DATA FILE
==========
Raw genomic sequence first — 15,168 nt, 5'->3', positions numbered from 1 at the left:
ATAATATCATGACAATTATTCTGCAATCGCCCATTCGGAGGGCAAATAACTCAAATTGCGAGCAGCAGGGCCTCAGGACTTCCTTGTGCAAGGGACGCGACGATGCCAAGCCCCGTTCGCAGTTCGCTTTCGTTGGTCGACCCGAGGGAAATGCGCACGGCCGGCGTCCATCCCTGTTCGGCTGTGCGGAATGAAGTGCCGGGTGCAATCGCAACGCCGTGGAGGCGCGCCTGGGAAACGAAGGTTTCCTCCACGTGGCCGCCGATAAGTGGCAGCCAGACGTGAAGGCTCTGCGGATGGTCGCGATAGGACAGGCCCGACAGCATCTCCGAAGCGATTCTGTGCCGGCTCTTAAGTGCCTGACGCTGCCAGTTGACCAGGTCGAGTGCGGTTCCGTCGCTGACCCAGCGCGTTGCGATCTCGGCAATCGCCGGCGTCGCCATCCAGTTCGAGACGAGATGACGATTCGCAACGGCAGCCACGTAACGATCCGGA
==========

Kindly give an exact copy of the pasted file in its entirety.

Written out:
Raw genomic sequence first — 15,168 nt, 5'->3', positions numbered from 1 at the left:
ATAATATCATGACAATTATTCTGCAATCGCCCATTCGGAGGGCAAATAACTCAAATTGCGAGCAGCAGGGCCTCAGGACTTCCTTGTGCAAGGGACGCGACGATGCCAAGCCCCGTTCGCAGTTCGCTTTCGTTGGTCGACCCGAGGGAAATGCGCACGGCCGGCGTCCATCCCTGTTCGGCTGTGCGGAATGAAGTGCCGGGTGCAATCGCAACGCCGTGGAGGCGCGCCTGGGAAACGAAGGTTTCCTCCACGTGGCCGCCGATAAGTGGCAGCCAGACGTGAAGGCTCTGCGGATGGTCGCGATAGGACAGGCCCGACAGCATCTCCGAAGCGATTCTGTGCCGGCTCTTAAGTGCCTGACGCTGCCAGTTGACCAGGTCGAGTGCGGTTCCGTCGCTGACCCAGCGCGTTGCGATCTCGGCAATCGCCGGCGTCGCCATCCAGTTCGAGACGAGATGACGATTCGCAACGGCAGCCACGTAACGATCCGGA